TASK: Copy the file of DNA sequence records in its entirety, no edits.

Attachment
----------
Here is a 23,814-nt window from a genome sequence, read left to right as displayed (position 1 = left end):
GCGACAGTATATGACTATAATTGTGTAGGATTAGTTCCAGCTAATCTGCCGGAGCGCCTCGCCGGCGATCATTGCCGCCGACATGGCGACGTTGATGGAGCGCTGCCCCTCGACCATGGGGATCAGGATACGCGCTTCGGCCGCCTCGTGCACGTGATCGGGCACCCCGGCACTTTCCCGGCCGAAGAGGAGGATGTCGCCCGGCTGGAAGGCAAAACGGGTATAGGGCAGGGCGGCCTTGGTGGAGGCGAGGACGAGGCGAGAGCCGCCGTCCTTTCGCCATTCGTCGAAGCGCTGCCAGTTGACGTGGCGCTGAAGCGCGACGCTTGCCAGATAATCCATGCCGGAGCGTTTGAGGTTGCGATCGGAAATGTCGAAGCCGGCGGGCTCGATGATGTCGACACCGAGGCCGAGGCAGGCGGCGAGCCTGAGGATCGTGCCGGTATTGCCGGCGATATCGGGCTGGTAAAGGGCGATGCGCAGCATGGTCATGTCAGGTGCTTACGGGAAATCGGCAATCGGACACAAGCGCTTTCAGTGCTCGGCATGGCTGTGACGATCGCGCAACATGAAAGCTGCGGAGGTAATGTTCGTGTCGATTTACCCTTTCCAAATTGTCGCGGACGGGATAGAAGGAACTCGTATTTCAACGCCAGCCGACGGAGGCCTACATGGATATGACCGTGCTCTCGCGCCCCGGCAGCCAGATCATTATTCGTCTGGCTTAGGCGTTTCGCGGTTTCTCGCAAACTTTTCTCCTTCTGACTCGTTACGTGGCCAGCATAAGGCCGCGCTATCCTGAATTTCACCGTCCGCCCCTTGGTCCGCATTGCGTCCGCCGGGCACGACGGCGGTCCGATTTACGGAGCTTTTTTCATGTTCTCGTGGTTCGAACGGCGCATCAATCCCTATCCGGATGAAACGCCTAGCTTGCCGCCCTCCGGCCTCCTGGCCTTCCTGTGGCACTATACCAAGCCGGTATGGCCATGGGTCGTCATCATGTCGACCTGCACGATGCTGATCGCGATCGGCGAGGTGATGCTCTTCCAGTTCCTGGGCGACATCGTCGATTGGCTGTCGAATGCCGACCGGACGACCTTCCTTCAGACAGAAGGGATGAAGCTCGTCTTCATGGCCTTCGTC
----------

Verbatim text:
Here is a 23,814-nt window from a genome sequence, read left to right as displayed (position 1 = left end):
GCGACAGTATATGACTATAATTGTGTAGGATTAGTTCCAGCTAATCTGCCGGAGCGCCTCGCCGGCGATCATTGCCGCCGACATGGCGACGTTGATGGAGCGCTGCCCCTCGACCATGGGGATCAGGATACGCGCTTCGGCCGCCTCGTGCACGTGATCGGGCACCCCGGCACTTTCCCGGCCGAAGAGGAGGATGTCGCCCGGCTGGAAGGCAAAACGGGTATAGGGCAGGGCGGCCTTGGTGGAGGCGAGGACGAGGCGAGAGCCGCCGTCCTTTCGCCATTCGTCGAAGCGCTGCCAGTTGACGTGGCGCTGAAGCGCGACGCTTGCCAGATAATCCATGCCGGAGCGTTTGAGGTTGCGATCGGAAATGTCGAAGCCGGCGGGCTCGATGATGTCGACACCGAGGCCGAGGCAGGCGGCGAGCCTGAGGATCGTGCCGGTATTGCCGGCGATATCGGGCTGGTAAAGGGCGATGCGCAGCATGGTCATGTCAGGTGCTTACGGGAAATCGGCAATCGGACACAAGCGCTTTCAGTGCTCGGCATGGCTGTGACGATCGCGCAACATGAAAGCTGCGGAGGTAATGTTCGTGTCGATTTACCCTTTCCAAATTGTCGCGGACGGGATAGAAGGAACTCGTATTTCAACGCCAGCCGACGGAGGCCTACATGGATATGACCGTGCTCTCGCGCCCCGGCAGCCAGATCATTATTCGTCTGGCTTAGGCGTTTCGCGGTTTCTCGCAAACTTTTCTCCTTCTGACTCGTTACGTGGCCAGCATAAGGCCGCGCTATCCTGAATTTCACCGTCCGCCCCTTGGTCCGCATTGCGTCCGCCGGGCACGACGGCGGTCCGATTTACGGAGCTTTTTTCATGTTCTCGTGGTTCGAACGGCGCATCAATCCCTATCCGGATGAAACGCCTAGCTTGCCGCCCTCCGGCCTCCTGGCCTTCCTGTGGCACTATACCAAGCCGGTATGGCCATGGGTCGTCATCATGTCGACCTGCACGATGCTGATCGCGATCGGCGAGGTGATGCTCTTCCAGTTCCTGGGCGACATCGTCGATTGGCTGTCGAATGCCGACCGGACGACCTTCCTTCAGACAGAAGGGATGAAGCTCGTCTTCATGGCCTTCGTC